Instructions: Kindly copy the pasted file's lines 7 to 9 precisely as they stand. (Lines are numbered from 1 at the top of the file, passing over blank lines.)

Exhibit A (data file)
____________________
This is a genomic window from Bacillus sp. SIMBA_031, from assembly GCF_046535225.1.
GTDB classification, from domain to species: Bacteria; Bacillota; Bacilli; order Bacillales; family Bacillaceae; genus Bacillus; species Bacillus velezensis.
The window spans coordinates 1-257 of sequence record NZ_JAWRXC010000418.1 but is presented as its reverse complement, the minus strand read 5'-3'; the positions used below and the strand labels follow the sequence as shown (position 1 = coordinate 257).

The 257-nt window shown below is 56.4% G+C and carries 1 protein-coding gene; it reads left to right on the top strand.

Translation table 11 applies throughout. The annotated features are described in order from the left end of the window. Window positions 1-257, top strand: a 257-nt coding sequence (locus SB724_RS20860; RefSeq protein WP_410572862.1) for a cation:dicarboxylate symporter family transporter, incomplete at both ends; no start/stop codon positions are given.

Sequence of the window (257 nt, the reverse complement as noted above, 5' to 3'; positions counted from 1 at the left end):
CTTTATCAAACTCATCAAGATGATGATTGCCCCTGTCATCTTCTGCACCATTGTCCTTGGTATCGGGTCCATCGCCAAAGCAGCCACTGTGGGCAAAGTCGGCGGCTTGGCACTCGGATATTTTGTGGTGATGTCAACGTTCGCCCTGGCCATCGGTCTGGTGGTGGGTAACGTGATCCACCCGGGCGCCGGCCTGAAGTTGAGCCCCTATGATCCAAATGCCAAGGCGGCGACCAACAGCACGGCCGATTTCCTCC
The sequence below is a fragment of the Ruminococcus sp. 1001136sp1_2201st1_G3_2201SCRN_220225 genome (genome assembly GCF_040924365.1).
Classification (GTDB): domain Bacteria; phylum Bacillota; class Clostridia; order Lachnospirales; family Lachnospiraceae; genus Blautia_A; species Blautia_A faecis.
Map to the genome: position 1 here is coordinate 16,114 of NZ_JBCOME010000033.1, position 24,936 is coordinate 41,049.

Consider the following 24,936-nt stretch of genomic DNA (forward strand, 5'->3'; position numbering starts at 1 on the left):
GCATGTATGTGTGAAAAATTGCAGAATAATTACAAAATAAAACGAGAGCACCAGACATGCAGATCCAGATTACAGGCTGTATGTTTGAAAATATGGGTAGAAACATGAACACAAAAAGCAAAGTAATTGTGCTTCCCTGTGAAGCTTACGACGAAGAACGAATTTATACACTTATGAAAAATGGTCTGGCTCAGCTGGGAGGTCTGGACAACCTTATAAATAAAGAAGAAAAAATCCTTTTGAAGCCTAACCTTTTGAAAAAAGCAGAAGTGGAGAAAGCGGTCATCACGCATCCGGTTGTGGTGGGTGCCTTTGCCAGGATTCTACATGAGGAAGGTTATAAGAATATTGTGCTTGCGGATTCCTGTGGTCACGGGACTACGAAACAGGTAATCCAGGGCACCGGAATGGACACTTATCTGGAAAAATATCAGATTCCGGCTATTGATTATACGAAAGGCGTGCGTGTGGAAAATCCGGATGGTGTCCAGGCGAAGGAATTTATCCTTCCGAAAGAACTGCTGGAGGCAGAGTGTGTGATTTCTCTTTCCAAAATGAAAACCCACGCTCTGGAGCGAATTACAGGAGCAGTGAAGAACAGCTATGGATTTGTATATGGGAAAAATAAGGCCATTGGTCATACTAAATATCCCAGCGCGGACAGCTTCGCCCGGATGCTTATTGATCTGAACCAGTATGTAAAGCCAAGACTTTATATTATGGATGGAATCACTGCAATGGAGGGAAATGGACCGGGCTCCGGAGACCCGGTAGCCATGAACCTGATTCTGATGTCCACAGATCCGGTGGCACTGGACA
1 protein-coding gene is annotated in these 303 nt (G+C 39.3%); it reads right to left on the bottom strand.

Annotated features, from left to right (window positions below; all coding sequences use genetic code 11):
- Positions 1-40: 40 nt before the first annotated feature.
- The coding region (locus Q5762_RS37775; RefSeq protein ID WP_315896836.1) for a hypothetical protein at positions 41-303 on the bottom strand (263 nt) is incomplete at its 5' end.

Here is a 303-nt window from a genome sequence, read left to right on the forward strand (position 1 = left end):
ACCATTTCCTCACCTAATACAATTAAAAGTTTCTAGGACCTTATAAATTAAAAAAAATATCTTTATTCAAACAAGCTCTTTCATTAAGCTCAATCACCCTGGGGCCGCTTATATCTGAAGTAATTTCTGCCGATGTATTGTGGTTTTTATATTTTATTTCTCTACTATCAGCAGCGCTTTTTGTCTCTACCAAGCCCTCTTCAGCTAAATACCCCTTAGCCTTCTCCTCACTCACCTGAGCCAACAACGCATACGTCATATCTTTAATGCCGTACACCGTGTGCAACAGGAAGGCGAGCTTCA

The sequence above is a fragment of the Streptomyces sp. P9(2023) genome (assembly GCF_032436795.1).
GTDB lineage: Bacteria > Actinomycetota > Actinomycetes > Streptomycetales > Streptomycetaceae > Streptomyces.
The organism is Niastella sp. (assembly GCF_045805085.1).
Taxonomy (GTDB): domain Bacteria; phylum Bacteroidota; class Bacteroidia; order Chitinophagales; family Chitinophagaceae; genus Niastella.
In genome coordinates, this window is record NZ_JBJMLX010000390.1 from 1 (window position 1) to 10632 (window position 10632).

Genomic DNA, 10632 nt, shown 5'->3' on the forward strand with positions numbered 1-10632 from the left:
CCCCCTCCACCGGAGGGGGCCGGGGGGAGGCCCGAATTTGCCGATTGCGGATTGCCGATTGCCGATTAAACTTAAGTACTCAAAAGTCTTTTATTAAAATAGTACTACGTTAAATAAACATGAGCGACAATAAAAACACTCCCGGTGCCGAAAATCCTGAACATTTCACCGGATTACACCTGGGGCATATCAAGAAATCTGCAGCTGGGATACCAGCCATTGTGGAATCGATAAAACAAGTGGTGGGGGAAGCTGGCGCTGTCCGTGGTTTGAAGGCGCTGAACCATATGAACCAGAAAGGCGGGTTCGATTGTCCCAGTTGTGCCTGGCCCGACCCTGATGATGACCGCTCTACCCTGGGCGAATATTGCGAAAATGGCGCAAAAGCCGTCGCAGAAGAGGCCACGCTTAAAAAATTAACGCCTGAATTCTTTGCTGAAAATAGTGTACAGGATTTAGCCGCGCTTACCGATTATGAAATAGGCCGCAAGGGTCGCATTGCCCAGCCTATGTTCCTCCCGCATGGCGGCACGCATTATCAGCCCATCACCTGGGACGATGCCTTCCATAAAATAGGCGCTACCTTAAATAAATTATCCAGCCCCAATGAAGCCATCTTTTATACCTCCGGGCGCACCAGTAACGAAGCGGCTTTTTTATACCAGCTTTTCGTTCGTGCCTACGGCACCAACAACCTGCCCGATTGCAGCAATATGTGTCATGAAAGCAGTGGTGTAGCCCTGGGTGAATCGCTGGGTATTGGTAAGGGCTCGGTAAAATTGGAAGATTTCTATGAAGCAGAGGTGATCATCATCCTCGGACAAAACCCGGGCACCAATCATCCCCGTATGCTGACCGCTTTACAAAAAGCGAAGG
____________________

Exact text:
CTTTATCAAACTCATCAAGATGATGATTGCCCCTGTCATCTTCTGCACCATTGTCCTTGGTATCGGGTCCATCGCCAAAGCAGCCACTGTGGGCAAAGTCGGCGGCTTGGCACTCGGATATTTTGTGGTGATGTCAACGTTCGCCCTGGCCATCGGTCTGGTGGTGGGTAACGTGATCCACCCGGGCGCCGGCCTGAAGTTGAGCCCCTATGATCCAAATGCCAAGGCGGCGACCAACAGCACGGCCGATTTCCTCC
The sequence below is a fragment of the Ruminococcus sp. 1001136sp1_2201st1_G3_2201SCRN_220225 genome (genome assembly GCF_040924365.1).
Classification (GTDB): domain Bacteria; phylum Bacillota; class Clostridia; order Lachnospirales; family Lachnospiraceae; genus Blautia_A; species Blautia_A faecis.